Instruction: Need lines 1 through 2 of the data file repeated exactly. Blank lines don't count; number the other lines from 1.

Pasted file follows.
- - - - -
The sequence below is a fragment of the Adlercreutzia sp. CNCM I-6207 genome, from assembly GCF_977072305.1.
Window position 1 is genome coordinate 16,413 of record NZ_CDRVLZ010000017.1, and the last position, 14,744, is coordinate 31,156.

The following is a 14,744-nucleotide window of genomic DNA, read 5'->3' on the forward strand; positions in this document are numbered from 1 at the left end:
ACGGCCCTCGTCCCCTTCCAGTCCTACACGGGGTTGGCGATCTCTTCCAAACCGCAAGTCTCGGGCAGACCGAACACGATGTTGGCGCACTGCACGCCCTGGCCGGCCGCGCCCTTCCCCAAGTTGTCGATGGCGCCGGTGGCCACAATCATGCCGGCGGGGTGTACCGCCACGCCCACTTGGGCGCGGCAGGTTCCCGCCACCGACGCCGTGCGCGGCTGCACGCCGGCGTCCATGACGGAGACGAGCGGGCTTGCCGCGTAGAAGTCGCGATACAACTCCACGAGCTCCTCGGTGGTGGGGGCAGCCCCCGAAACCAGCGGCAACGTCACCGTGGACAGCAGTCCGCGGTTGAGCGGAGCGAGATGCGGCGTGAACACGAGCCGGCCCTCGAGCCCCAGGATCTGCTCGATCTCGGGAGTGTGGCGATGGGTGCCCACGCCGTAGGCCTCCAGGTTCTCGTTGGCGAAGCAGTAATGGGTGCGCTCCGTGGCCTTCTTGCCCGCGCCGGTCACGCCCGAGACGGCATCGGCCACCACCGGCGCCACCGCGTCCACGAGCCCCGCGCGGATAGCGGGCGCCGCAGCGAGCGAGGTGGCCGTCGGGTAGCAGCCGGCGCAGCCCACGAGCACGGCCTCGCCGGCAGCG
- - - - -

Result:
The sequence below is a fragment of the Adlercreutzia sp. CNCM I-6207 genome, from assembly GCF_977072305.1.
Window position 1 is genome coordinate 16,413 of record NZ_CDRVLZ010000017.1, and the last position, 14,744, is coordinate 31,156.